Switzerland drops plan to require restaurants to track customer contact info

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The Swiss government is dropping plans to require restaurants to track the contact information of patrons after blowback from privacy advocates, according to The Associated Press.

Some restaurants found the rule overly burdensome and potentially threatening to personal privacy. The government is now recommending restaurants collect contact information, but are not requiring it.  

“Customers will be invited to participate, give their names, but it will remain voluntary, optional, with regard to data protection,” Swiss Home and Health Minister Alain Berset said at a Friday news conference, according to the AP. 

Hours before the government reversed course on the issue, Swiss Federal Data Protection and Information Commissioner Adrian Lobsiger told Le Temps, a Swiss newspaper, that he wasn’t sure how the government could legally enforce the policy.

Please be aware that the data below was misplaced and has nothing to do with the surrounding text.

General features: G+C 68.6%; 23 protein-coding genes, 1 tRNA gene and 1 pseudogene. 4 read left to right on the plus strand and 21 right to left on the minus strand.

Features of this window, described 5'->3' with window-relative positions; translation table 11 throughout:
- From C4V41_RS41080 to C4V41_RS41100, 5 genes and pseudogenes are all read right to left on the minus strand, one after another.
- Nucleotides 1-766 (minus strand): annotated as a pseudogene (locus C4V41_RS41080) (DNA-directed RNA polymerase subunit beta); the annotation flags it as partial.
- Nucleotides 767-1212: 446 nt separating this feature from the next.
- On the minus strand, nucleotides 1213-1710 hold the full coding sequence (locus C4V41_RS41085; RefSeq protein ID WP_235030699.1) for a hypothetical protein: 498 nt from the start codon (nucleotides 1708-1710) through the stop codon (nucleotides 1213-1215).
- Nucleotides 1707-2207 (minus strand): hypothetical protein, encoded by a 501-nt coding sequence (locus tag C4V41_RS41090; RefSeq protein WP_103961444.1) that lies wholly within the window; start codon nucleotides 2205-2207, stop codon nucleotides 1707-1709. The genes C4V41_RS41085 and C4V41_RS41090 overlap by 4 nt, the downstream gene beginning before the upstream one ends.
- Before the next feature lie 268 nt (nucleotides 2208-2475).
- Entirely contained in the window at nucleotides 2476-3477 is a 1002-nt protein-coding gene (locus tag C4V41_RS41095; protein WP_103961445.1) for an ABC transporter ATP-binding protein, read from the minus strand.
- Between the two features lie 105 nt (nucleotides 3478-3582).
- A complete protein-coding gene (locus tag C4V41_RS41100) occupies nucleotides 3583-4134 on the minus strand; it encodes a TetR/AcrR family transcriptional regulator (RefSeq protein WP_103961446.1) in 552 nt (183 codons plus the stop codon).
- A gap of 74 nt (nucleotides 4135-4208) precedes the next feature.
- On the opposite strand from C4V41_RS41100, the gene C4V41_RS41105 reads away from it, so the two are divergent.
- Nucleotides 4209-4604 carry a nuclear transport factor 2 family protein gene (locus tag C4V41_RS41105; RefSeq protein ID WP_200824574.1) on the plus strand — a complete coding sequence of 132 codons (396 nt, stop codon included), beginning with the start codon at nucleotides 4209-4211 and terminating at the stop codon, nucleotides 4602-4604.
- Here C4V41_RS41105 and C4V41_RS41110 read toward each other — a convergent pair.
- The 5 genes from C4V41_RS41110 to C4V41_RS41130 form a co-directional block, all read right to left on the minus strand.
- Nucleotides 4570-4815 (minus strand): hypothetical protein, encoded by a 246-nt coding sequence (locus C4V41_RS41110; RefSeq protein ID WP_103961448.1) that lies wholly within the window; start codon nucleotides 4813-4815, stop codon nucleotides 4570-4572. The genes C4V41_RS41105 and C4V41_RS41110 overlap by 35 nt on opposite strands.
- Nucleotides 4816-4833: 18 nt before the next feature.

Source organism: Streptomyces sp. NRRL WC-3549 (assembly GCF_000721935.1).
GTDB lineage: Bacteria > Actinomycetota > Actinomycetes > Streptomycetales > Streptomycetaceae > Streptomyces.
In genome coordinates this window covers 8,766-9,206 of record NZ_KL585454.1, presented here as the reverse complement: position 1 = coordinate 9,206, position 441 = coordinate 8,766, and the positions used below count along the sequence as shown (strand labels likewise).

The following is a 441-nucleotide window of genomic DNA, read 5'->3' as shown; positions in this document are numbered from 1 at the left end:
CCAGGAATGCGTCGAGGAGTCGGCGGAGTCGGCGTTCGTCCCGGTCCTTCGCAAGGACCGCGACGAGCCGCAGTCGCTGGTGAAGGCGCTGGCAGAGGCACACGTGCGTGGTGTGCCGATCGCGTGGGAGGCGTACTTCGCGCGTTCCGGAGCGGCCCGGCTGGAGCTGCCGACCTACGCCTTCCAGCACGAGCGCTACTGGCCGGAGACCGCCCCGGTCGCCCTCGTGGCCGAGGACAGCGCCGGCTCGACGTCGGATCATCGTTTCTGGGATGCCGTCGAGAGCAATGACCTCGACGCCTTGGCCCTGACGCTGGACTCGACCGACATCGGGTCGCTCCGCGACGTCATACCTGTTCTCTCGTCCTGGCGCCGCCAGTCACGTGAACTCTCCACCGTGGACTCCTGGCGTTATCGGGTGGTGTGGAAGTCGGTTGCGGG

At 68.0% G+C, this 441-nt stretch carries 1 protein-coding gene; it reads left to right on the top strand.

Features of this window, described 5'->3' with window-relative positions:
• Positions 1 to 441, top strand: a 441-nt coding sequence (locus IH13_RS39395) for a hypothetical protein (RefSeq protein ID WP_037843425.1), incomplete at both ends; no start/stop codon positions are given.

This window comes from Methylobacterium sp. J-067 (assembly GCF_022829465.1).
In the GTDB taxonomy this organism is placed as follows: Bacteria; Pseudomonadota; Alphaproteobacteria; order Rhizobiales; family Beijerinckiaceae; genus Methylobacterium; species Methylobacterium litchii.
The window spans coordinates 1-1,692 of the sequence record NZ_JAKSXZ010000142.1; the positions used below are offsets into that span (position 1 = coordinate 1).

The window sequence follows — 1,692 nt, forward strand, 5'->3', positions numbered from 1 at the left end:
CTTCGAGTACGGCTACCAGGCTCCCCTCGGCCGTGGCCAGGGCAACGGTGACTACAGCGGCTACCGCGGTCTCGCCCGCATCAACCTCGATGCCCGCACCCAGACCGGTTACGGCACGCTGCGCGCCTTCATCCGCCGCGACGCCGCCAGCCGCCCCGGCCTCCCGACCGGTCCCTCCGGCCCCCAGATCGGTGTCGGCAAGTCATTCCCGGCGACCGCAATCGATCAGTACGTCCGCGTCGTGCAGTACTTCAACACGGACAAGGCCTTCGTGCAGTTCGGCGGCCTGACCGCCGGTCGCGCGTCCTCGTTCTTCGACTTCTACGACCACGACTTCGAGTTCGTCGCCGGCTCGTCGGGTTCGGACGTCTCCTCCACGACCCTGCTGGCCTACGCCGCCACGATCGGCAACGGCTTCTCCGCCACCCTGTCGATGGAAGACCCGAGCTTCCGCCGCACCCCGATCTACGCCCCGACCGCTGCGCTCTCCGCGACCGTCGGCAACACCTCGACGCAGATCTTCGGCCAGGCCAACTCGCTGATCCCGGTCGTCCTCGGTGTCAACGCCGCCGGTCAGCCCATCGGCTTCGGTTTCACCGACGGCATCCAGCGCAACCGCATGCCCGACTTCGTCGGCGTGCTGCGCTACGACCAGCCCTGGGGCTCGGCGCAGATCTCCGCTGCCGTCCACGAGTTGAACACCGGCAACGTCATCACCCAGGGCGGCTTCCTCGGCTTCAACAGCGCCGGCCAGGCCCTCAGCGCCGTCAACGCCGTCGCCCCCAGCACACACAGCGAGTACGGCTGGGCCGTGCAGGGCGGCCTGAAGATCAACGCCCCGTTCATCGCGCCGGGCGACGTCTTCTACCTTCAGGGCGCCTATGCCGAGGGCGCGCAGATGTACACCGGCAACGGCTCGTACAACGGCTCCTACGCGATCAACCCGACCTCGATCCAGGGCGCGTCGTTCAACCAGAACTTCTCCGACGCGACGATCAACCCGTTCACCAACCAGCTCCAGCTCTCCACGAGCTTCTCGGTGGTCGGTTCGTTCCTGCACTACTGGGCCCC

“It’s not ideal, I’ll admit,” he said.

“Creating such an obligation, even with a solid legal basis, is not good insofar as there’s naturally the risk that people will provide false information.”

The switch in policy comes as the country, along with the rest of Europe, navigates reopening its economy after mass closures caused by the coronavirus pandemic. 

Swiss restaurants still have to obey mitigation rules, such as limiting groups, with the exception of families, to no more than four people and distancing tables by at least two meters, among other measures. 

As of Friday afternoon Switzerland has confirmed more than 30,200 cases of coronavirus and reported 1,810 deaths, according to data compiled by Johns Hopkins. 

Tags Coronavirus Privacy reopening economy Social distancing Switzerland

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